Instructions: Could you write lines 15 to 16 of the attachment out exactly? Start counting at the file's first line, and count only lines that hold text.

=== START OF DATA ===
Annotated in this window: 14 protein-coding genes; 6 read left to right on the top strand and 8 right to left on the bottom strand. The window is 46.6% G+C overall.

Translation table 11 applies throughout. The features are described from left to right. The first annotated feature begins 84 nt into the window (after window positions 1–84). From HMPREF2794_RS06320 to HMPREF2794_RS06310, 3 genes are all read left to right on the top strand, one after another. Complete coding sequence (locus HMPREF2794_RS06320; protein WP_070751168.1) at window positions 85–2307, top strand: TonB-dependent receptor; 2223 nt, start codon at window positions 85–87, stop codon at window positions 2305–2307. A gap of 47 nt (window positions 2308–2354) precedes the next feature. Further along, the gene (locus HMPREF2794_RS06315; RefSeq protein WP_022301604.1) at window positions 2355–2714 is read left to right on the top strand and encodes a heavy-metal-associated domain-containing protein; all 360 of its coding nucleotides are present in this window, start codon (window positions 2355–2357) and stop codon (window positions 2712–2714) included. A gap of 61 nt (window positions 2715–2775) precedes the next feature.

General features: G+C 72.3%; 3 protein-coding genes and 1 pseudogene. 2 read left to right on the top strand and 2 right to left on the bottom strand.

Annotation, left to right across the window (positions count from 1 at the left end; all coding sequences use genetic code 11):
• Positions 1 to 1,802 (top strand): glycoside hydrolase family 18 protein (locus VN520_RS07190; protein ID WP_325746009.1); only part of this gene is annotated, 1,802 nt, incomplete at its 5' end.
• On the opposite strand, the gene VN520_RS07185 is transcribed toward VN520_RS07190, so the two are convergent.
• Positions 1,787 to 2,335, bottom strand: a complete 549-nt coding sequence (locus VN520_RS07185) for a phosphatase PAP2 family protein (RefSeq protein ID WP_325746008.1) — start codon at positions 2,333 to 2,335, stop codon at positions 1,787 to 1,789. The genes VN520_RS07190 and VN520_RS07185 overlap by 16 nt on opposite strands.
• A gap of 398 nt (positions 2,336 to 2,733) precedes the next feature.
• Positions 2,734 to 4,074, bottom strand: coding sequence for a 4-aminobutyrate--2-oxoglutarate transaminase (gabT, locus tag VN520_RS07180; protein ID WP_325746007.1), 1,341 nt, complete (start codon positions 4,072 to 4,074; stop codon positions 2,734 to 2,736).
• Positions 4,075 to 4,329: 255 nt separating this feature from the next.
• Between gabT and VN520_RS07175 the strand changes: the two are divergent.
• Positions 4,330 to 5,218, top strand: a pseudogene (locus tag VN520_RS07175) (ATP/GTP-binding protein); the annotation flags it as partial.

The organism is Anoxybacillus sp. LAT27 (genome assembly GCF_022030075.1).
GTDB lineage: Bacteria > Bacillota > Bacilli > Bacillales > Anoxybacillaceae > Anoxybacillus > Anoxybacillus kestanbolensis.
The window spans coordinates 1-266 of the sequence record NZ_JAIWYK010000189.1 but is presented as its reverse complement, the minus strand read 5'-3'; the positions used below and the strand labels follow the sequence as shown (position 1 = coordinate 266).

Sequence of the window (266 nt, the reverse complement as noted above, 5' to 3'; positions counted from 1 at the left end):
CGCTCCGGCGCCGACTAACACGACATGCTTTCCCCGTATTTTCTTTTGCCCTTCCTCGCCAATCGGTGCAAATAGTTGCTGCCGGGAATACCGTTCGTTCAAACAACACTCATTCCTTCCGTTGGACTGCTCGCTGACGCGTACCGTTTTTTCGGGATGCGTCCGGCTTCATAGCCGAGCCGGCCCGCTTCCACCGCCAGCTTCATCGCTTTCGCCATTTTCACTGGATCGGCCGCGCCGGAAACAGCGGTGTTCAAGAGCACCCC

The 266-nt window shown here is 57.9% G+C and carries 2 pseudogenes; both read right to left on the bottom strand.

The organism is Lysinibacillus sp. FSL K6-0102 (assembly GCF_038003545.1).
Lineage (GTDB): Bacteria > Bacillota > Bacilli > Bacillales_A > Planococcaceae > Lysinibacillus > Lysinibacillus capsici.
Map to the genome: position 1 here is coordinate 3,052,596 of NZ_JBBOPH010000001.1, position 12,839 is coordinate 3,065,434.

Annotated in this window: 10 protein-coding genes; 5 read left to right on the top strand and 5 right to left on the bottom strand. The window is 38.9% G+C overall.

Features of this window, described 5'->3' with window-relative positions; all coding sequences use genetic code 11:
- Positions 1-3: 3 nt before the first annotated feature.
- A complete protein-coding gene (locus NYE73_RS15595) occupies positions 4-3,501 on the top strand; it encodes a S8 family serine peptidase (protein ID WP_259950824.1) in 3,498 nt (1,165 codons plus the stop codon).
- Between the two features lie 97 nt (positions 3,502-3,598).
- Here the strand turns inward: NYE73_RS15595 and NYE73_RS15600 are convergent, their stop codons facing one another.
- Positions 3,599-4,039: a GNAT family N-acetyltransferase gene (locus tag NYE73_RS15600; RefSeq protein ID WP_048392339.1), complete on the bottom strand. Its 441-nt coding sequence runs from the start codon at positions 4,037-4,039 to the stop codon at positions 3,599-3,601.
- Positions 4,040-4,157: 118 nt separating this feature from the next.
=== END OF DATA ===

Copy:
The window spans coordinates 1-266 of the sequence record NZ_JAIWYK010000189.1 but is presented as its reverse complement, the minus strand read 5'-3'; the positions used below and the strand labels follow the sequence as shown (position 1 = coordinate 266).

Sequence of the window (266 nt, the reverse complement as noted above, 5' to 3'; positions counted from 1 at the left end):